MONROVIA – Monrovia High School students from the MHS Roasters program put on their aprons and stock a coffee cart at 7 a.m. to begin selling cups of coffee, tea, and hot chocolate to faculty and staff as part of Monrovia High’s WorkAbility and Transition Partnership program for students.

The programs open doors to job opportunities from local business partners in the community. By going into the community and working for local businesses, students in special education classes learn independence and gain experience for life-skill development.

“Monrovia High’s MHS Roasters program provides students with a chance to gain critical skills in academics, social interaction, communication, financial management, and job performance,” Monrovia High Transition Coordinator Kymberly Hirst said.

Local business partners include Unleashed, Foothill Unity Center, REI, Grocery Outlet, Chuck E. Cheese, Wendy’s, Walgreens, and Smart and Final.

“My son is very excited to get up in the morning now, and he shows up to school always ready to start working,” said Leslie Hudspeth, mother of Monrovia High student Jason Travers. “This experience is going to give him the confidence he needs to go out to the community and hold his head up high because he will have the skills he needs to do the work.”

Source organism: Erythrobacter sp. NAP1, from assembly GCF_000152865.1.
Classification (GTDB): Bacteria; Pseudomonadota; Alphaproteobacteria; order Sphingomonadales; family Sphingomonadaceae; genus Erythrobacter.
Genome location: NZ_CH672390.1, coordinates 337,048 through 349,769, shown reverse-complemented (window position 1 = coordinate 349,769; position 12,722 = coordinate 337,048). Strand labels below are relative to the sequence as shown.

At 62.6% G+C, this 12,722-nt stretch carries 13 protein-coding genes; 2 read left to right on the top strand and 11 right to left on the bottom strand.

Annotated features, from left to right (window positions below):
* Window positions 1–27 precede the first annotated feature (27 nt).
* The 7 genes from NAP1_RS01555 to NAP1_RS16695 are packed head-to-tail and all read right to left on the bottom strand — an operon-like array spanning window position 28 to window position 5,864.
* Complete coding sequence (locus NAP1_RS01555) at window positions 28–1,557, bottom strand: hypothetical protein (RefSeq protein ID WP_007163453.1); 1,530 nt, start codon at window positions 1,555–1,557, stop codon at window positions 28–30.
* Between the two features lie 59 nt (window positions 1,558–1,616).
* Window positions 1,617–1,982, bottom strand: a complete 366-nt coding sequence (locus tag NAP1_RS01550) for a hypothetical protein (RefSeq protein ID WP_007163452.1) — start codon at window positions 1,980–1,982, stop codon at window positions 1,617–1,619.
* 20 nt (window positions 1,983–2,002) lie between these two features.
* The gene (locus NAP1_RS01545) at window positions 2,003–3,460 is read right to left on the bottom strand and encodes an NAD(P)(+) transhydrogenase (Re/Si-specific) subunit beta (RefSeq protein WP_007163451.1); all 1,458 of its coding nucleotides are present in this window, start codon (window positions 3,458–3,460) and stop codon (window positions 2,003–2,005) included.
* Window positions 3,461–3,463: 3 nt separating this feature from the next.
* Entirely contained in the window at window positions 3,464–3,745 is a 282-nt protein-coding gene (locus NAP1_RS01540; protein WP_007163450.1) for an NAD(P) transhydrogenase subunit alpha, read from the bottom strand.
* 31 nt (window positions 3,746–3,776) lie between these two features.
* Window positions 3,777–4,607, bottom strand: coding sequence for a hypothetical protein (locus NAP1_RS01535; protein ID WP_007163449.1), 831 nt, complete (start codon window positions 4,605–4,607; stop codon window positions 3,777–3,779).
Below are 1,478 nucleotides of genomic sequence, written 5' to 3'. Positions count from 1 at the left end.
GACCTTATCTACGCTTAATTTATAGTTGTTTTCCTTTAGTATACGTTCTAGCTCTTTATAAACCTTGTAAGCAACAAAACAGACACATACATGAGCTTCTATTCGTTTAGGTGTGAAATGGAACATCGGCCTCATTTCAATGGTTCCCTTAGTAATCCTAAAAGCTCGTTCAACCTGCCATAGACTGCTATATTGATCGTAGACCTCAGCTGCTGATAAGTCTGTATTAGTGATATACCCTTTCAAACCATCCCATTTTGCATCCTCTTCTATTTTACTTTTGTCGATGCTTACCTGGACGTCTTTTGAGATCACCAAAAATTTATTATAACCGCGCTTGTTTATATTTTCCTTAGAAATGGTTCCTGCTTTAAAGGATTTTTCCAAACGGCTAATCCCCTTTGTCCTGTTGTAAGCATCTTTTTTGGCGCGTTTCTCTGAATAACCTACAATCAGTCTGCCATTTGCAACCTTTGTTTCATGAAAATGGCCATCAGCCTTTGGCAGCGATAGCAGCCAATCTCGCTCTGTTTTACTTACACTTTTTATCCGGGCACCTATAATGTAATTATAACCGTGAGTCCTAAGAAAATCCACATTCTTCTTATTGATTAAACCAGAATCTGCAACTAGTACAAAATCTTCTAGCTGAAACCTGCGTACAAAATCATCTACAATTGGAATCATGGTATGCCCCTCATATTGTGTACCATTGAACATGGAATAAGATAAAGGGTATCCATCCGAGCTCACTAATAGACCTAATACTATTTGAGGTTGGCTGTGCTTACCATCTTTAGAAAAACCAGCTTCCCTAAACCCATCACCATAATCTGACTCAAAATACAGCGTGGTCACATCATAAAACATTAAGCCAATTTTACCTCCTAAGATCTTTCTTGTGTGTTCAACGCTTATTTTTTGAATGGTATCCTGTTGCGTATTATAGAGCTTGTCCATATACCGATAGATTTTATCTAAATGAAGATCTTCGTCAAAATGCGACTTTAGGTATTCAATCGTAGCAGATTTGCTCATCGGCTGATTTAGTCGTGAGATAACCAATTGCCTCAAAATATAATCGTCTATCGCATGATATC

Similar coffee cart programs are finding success in schools across the states, achieving a high degree of popularity on campuses and offering beneficial work experience, Hirst said. Students work alongside adults for support as they gain the skills they will need to be employed in the community.

“At Monrovia Unified, providing our students with the opportunities and experiences they need to be successful after graduation is one of our priorities,” Board of Education President Ed Gililland said. “Our dedicated teachers and counselors at Monrovia High always ensure that our students have the opportunities they need to be successful not only academically, but in their personal goals as well.”

Student training started with making hot chocolate for a friend and then providing complimentary drinks for teachers who visited the cart. Students learned how to use a cash register and how to manage a line of customers. Now they crisscross campus on Tuesdays, Wednesdays, and Thursdays, selling coffee to faculty and staff.

“The growth of the MHS Roasters program follows the same successful trajectory of our other unique programs,” Superintendent Katherine Thorossian said. “It begins with a great idea supported by an organization committed to creating opportunities for students. Our goal is to prepare students with the skills necessary to define their own future.”


09.12.2019_MUSD_MHS Roasters 1: A student from Monrovia High’s Roasters prepares coffee sold to a staff member on Sept. 12, as part of the school’s WorkAbility and Transitions Partnerships programs.

09.12.2019_MUSD_MHS Roasters 2: A student from Monrovia High’s Roasters counts change and distributes it into the cash register on Sept. 12. The Roasters program helps students gain money and job skills.